Yuma Sun

Fla. backs off high school athlete menstrual data, but debate lingers


Florida has backed off its effort to force athletes to give their high schools informatio­n about their menstrual cycles after the debate sparked opposition nationwide, and now, the state is facing questions about whether the plan was based on politics or policy.

Doctors often ask students about their periods to figure out whether they are healthy enough to compete. But the issue exploded when the Florida High School Athletic Associatio­n proposed using a form that called for providing that informatio­n directly to schools, rather than just to health providers.

Critics questioned whether there were political motives as Republican Florida Gov. Ron Desantis weighs a run for the presidency. Opposition to abortion and transgende­r female athletes are core GOP tenants, and Desantis has signed bills on both issues.

Amid the backlash, the associatio­n voted Thursday to recommend that most personal informatio­n revealed on medical history forms stay at the doctor’s office and not be stored at school. The new form, though, was changed to ask athletes their sex assigned at birth, rather than just their sex.

Here is a guide on the conflict, what experts have to say about it and the lack of data on what other states have been asking families to share.


The proposed revisions to the form included four mandatory questions about menstruati­on: if the student has ever had a period, the age they had their first period, the date of their most recent period and how many periods they’ve had in the past year.

An earlier version had asked questions about periods, too, but answering them was optional.


Anger erupted over the proposal, with Democratic state lawmakers sending a letter calling the requiremen­t “highly invasive” and American Federation of Teachers President Randi Weingarten decrying it as “dystopian” in a tweet.

Hundreds also went online to sign a Change.org petition called, “Privacy. Period!” Petition writer Jenn Meale Poggie said her 16-year-old, soccer-playing daughter was moved almost to the point of tears when she heard about the proposal.

“That,” Poggie said, “is how profound these young girls are emotionall­y affected by this type of policy.”

Questions about transgende­r athletes and abortion added to the debate.

“If this is being used to screen for risk for abortion or transgende­r, it’s a really misguided screen,” said Dr. Judith

in Old Town Scottsdale, which has been seeing a high volume of visitors in town for the big game and the Phoenix Open. Ten dancers were performing in front of the Native Art Market on Main Street. ESPN was filming the group in the store and then had them pose outside by a Super Bowl sign.

That’s when Ortega started yelling at them, Blackbird said. In the video, Ortega can be seen mocking them and yelling “you (expletive) Indians”

at one point.

His shop was closed Friday, and a listed number appears to not be in a service. There was no immediate response to messages from The Associated Press left at multiple phone numbers and personal email addresses listed for him seeking comment.

In Arizona, there is no law specific to a hate crime itself. It can be used as an aggravatin­g circumstan­ce in the commission of a crime where the motive was bias against a victim’s race, religion, ethnicity, gender, gender identity, sexual orientatio­n or disability. Disorderly conduct does not qualify for a hate crime designatio­n under the FBI’S definition, according to Scottsdale authoritie­s. The FBI website describes a hate crime as “often a violent crime, such as assault, murder, arson, vandalism, or threats to commit such crimes.”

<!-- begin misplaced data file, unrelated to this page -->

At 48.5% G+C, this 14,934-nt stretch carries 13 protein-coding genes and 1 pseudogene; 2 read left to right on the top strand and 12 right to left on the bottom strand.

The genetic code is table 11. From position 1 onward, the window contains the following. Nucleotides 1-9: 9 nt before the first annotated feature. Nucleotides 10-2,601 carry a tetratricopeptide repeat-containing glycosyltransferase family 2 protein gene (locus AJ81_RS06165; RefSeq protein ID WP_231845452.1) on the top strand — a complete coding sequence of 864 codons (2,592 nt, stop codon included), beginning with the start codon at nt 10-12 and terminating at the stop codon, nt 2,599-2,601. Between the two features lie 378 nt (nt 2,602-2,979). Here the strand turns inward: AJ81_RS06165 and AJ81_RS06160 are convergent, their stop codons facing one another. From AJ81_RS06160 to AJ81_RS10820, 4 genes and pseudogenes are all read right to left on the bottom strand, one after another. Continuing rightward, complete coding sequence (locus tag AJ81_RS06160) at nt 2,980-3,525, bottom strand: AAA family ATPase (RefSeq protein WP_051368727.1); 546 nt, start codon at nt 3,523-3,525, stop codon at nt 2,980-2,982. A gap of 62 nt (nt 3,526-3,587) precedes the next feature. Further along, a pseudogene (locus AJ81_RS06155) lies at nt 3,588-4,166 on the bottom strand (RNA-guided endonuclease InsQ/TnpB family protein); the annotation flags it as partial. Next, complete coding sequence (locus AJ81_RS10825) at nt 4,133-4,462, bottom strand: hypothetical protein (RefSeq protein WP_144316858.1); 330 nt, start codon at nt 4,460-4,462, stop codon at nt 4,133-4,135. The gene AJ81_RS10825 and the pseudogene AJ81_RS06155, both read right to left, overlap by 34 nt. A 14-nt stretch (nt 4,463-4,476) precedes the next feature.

Blackbird, who is of Eastern Band Cherokee and Dakota descent, said some Navajo performers heard Ortega make threats in their language that had violent and sexual innuendos. He also alleges Ortega charged at them and had to be physically restrained. He said he doesn’t see why it’s not being treated as a hate crime.

“That’s what it’s seeming like, which really creates some horrible precedents, dangerous precedents,” said Blackbird, who has retained an attorney.

Meanwhile, the video has gained traction on social media and brought unwanted attention to Scottsdale. Mayor David Ortega, who is not related to the gallery owner, called his behavior “reprehensi­ble and inexcusabl­e.”

“The behavior exhibited by this individual saddens and disgusts the people of our community,” David Ortega said in a statement.

The business is associated with a larger group of stores known for selling Native American items in the Southwest. But Ortega’s on the Plaza, located in New Mexico, said Gilbert Ortega Jr. is a distant relative and the Santa Fe store is not affiliated with him.

“The family and employees of Ortega’s on the Plaza in Santa Fe condemn racism and discrimina­tion in all forms,” Janelle Ortega said in a statement Thursday. “Furthermor­e, we consider it a great honor to carry and showcase the work of Indigenous artists and a privilege to support them in other important public and personal endeavors.”

Blackbird said there are growing calls on social media for artists to boycott Gilbert Ortega Jr.’s business. He said racism exists even among people whose business hinges on Indigenous people.

“That’s always been a thing in the Indian trader world,” Blackbird said. “They don’t care about the people that are making the items they’re selling and redesignin­g.”

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